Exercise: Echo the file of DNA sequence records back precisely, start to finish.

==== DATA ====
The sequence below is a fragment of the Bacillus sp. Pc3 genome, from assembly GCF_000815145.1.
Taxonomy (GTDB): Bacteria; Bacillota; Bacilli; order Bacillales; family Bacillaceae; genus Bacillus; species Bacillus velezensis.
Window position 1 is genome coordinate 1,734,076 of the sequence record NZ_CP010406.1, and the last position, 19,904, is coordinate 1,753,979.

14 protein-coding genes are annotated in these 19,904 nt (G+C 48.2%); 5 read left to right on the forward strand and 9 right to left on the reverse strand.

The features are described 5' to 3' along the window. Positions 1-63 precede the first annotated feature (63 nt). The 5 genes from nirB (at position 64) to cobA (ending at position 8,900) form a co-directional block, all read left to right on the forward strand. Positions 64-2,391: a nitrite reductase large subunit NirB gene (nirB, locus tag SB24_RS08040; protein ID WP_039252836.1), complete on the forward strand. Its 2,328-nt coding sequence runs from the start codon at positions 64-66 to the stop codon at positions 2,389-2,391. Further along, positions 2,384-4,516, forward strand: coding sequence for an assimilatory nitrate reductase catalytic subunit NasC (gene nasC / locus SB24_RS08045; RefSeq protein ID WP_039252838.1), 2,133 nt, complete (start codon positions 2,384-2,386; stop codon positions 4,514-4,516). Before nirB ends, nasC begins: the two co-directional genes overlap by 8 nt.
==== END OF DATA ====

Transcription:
The sequence below is a fragment of the Bacillus sp. Pc3 genome, from assembly GCF_000815145.1.
Taxonomy (GTDB): Bacteria; Bacillota; Bacilli; order Bacillales; family Bacillaceae; genus Bacillus; species Bacillus velezensis.
Window position 1 is genome coordinate 1,734,076 of the sequence record NZ_CP010406.1, and the last position, 19,904, is coordinate 1,753,979.

14 protein-coding genes are annotated in these 19,904 nt (G+C 48.2%); 5 read left to right on the forward strand and 9 right to left on the reverse strand.

The features are described 5' to 3' along the window. Positions 1-63 precede the first annotated feature (63 nt). The 5 genes from nirB (at position 64) to cobA (ending at position 8,900) form a co-directional block, all read left to right on the forward strand. Positions 64-2,391: a nitrite reductase large subunit NirB gene (nirB, locus tag SB24_RS08040; protein ID WP_039252836.1), complete on the forward strand. Its 2,328-nt coding sequence runs from the start codon at positions 64-66 to the stop codon at positions 2,389-2,391. Further along, positions 2,384-4,516, forward strand: coding sequence for an assimilatory nitrate reductase catalytic subunit NasC (gene nasC / locus SB24_RS08045; RefSeq protein ID WP_039252838.1), 2,133 nt, complete (start codon positions 2,384-2,386; stop codon positions 4,514-4,516). Before nirB ends, nasC begins: the two co-directional genes overlap by 8 nt.